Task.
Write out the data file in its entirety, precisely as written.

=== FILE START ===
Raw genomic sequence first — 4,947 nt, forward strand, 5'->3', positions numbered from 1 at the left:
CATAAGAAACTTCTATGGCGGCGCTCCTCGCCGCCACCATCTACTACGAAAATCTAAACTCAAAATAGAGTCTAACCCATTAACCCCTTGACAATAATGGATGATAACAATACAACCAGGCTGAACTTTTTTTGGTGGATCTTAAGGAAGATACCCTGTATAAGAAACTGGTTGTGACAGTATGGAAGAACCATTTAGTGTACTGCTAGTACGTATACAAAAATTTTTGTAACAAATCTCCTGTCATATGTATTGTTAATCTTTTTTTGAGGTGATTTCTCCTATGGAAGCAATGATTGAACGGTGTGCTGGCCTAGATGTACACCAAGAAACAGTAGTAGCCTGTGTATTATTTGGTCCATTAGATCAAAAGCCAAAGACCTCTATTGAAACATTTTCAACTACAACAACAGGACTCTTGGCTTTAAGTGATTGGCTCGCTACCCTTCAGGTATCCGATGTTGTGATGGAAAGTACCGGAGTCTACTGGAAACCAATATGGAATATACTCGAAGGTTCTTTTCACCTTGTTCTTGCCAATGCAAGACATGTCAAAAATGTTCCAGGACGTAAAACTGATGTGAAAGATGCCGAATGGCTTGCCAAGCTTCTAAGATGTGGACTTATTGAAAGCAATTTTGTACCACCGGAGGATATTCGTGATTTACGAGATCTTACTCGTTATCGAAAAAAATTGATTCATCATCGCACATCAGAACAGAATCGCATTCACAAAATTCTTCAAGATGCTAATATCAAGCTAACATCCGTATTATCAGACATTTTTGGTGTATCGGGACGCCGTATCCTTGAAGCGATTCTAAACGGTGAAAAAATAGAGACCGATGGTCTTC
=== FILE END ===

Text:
Raw genomic sequence first — 4,947 nt, forward strand, 5'->3', positions numbered from 1 at the left:
CATAAGAAACTTCTATGGCGGCGCTCCTCGCCGCCACCATCTACTACGAAAATCTAAACTCAAAATAGAGTCTAACCCATTAACCCCTTGACAATAATGGATGATAACAATACAACCAGGCTGAACTTTTTTTGGTGGATCTTAAGGAAGATACCCTGTATAAGAAACTGGTTGTGACAGTATGGAAGAACCATTTAGTGTACTGCTAGTACGTATACAAAAATTTTTGTAACAAATCTCCTGTCATATGTATTGTTAATCTTTTTTTGAGGTGATTTCTCCTATGGAAGCAATGATTGAACGGTGTGCTGGCCTAGATGTACACCAAGAAACAGTAGTAGCCTGTGTATTATTTGGTCCATTAGATCAAAAGCCAAAGACCTCTATTGAAACATTTTCAACTACAACAACAGGACTCTTGGCTTTAAGTGATTGGCTCGCTACCCTTCAGGTATCCGATGTTGTGATGGAAAGTACCGGAGTCTACTGGAAACCAATATGGAATATACTCGAAGGTTCTTTTCACCTTGTTCTTGCCAATGCAAGACATGTCAAAAATGTTCCAGGACGTAAAACTGATGTGAAAGATGCCGAATGGCTTGCCAAGCTTCTAAGATGTGGACTTATTGAAAGCAATTTTGTACCACCGGAGGATATTCGTGATTTACGAGATCTTACTCGTTATCGAAAAAAATTGATTCATCATCGCACATCAGAACAGAATCGCATTCACAAAATTCTTCAAGATGCTAATATCAAGCTAACATCCGTATTATCAGACATTTTTGGTGTATCGGGACGCCGTATCCTTGAAGCGATTCTAAACGGTGAAAAAATAGAGACCGATGGTCTTC